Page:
Park: The WIFIA program is a welcome new financing tool for water and wastewater projects. The hope is that WIFIA becomes for water what TIFIA has been for transportation. That said, it is unclear if it will be. The main reason for that uncertainty is that it’s unclear which types of projects the WIFIA loans will be used for. It is also unclear which types of borrowers will be lining up for WIFIA loans. It is possible that the only borrowers for the loans will be municipal water authorities borrowing money to fix their existing systems. That result would not be a bad thing, but would not end up being the private investment spur that others want it to be. At this point, I think we have to wait and see what the guidelines will look like, what the process will be and who the first few applicants/projects are going to be.

Simeonova: When will the water industry begin to see projects being funded through WRRDA, and which types of water infrastructure projects do you anticipate to kick-start first?  

Park: Implementation of WRRDA-funded projects may begin as early as the fall of 2014. It is hard to say at this point which types of infrastructure projects will be the ones to kick start under WRRDA and WIFIA. That said, I think it is safe to say that projects which are further along on the approval and permitting process will go through first.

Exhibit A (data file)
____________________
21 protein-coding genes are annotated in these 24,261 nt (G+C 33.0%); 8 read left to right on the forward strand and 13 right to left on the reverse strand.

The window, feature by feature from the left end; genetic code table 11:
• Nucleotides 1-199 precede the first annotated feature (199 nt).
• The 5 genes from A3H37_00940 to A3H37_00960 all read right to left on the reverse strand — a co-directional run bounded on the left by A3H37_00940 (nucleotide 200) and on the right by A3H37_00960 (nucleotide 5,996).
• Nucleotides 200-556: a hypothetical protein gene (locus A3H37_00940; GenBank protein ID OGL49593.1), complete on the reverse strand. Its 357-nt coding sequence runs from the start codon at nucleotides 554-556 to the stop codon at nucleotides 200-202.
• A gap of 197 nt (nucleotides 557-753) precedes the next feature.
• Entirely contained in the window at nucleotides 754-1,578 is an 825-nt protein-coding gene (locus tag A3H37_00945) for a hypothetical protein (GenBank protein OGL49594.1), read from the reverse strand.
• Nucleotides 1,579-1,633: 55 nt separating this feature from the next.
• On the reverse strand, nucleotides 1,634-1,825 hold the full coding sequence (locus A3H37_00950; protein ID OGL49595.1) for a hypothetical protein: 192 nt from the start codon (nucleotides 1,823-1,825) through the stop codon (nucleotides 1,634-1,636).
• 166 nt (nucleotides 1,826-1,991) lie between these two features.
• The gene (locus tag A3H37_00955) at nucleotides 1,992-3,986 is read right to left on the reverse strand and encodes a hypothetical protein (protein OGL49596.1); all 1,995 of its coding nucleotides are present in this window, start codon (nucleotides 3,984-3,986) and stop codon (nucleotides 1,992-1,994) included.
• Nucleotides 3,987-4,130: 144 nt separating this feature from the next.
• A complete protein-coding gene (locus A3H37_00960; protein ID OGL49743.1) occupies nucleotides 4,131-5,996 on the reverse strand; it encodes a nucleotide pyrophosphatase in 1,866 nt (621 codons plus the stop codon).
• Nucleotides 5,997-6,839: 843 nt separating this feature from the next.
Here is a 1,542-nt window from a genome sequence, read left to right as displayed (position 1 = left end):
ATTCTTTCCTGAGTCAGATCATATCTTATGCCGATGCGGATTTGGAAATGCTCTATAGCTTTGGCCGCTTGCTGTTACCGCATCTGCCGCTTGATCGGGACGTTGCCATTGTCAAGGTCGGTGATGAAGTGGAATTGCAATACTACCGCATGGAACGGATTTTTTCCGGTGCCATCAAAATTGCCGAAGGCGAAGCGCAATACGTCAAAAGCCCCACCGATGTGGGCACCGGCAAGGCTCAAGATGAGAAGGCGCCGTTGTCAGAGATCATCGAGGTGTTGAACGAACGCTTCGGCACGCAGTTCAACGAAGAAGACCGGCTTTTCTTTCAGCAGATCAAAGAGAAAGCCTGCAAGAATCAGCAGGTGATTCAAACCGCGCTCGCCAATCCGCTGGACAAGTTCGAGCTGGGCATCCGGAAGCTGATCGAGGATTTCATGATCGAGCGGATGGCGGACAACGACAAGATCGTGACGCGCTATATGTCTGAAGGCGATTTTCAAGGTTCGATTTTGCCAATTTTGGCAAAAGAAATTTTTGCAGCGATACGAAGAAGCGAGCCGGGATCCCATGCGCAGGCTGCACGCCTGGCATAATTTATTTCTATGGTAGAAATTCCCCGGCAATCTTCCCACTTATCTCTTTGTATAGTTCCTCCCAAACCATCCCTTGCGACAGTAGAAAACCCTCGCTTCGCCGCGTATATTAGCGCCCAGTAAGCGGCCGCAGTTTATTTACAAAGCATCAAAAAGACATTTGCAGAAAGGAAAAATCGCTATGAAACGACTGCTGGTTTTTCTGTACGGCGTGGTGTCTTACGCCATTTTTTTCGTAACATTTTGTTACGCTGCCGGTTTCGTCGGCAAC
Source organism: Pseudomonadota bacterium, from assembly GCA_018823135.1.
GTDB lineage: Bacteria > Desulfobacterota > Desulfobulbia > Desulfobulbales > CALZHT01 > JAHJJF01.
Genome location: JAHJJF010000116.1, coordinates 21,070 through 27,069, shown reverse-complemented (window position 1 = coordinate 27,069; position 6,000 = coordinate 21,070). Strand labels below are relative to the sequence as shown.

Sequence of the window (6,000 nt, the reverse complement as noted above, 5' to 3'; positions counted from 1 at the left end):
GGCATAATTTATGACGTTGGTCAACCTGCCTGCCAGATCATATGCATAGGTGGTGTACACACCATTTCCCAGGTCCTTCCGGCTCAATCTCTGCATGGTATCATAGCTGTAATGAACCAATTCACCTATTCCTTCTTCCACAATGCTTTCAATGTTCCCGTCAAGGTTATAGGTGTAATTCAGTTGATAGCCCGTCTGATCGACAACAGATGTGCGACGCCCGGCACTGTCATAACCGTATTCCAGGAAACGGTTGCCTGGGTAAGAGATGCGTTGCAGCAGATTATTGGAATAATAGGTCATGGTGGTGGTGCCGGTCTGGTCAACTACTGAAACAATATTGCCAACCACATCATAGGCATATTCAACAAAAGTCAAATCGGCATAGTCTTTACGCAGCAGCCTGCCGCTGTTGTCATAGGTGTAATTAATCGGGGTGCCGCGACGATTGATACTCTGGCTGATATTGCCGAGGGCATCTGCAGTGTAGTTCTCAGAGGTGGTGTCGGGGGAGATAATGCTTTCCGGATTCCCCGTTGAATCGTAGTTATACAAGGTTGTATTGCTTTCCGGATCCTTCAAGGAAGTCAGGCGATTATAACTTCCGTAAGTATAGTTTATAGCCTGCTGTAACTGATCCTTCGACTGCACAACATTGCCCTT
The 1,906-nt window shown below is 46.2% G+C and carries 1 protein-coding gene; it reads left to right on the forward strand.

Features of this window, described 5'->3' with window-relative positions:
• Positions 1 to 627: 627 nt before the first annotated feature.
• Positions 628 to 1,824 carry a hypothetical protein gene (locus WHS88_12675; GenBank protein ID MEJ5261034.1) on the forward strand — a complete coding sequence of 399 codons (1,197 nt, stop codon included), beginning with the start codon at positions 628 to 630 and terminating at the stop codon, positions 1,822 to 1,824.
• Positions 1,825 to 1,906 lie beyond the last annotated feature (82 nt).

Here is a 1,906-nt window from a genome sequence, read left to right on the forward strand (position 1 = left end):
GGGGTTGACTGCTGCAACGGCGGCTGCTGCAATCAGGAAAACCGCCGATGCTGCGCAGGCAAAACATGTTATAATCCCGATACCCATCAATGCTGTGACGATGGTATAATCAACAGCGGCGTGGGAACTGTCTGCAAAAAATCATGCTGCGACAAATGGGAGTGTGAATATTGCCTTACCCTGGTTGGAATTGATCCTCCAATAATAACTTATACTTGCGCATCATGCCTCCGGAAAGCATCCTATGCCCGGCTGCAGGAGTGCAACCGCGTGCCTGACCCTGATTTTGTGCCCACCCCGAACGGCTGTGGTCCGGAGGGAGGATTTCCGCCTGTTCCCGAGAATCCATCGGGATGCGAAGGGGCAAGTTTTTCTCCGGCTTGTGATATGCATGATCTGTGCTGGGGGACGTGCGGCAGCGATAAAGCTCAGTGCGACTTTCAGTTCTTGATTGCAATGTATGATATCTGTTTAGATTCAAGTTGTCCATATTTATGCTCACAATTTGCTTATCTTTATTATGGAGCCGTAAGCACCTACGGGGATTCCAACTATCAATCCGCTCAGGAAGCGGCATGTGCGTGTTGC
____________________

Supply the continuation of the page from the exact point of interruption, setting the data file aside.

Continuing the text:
WRRDA Highlights

Reforms Bureaucracy, Accelerates Project Delivery & Streamlines Environmental Reviews

  • Sets hard deadlines on the time and cost of studies
  • Consolidates or eliminates duplicative or unnecessary studies and requires concurrent reviews
  • Streamlines environmental reviews

Fiscally Responsible

  • Deauthorizes $12 billion of old, inactive projects that were authorized prior to WRDA 2007
  • Fully offsets new authorizations with de­­-authorizations
  • Sunsets new authorizations to prevent future project backlogs
  • Reduces the inventory of properties that are not needed for the missions of the Army Corps of Engineers

Strengthens Oversight, Transparency & Accountability

  • No earmarks
  • Establishes a new, transparent process for future bills to review and prioritize water resources development activities with strong Congressional oversight

Increases Flexibility for Non-Federal Interests

  • Maximizes the ability of non-federal interests to contribute their own funds to move authorized studies and projects forward
  • Expands the ability of non-federal interests to contribute funds to expedite the evaluation and processing of permits
  • Establishes a Water Infrastructure Public Private Partnership Program

Improves Competitiveness, Creates Jobs & Strengthens Water Resources Infrastructure

  • Authorizes needed investments in U.S. ports
  • Supports underserved, emerging ports
  • Reforms and preserves the Inland Waterways Trust Fund
  • Authorizes priority water resources infrastructure improvements recommended by the chief of the Army Corps of Engineers to improve navigation and commerce and address flood risk management, hurricane and storm damage risk reduction, and environmental restoration needs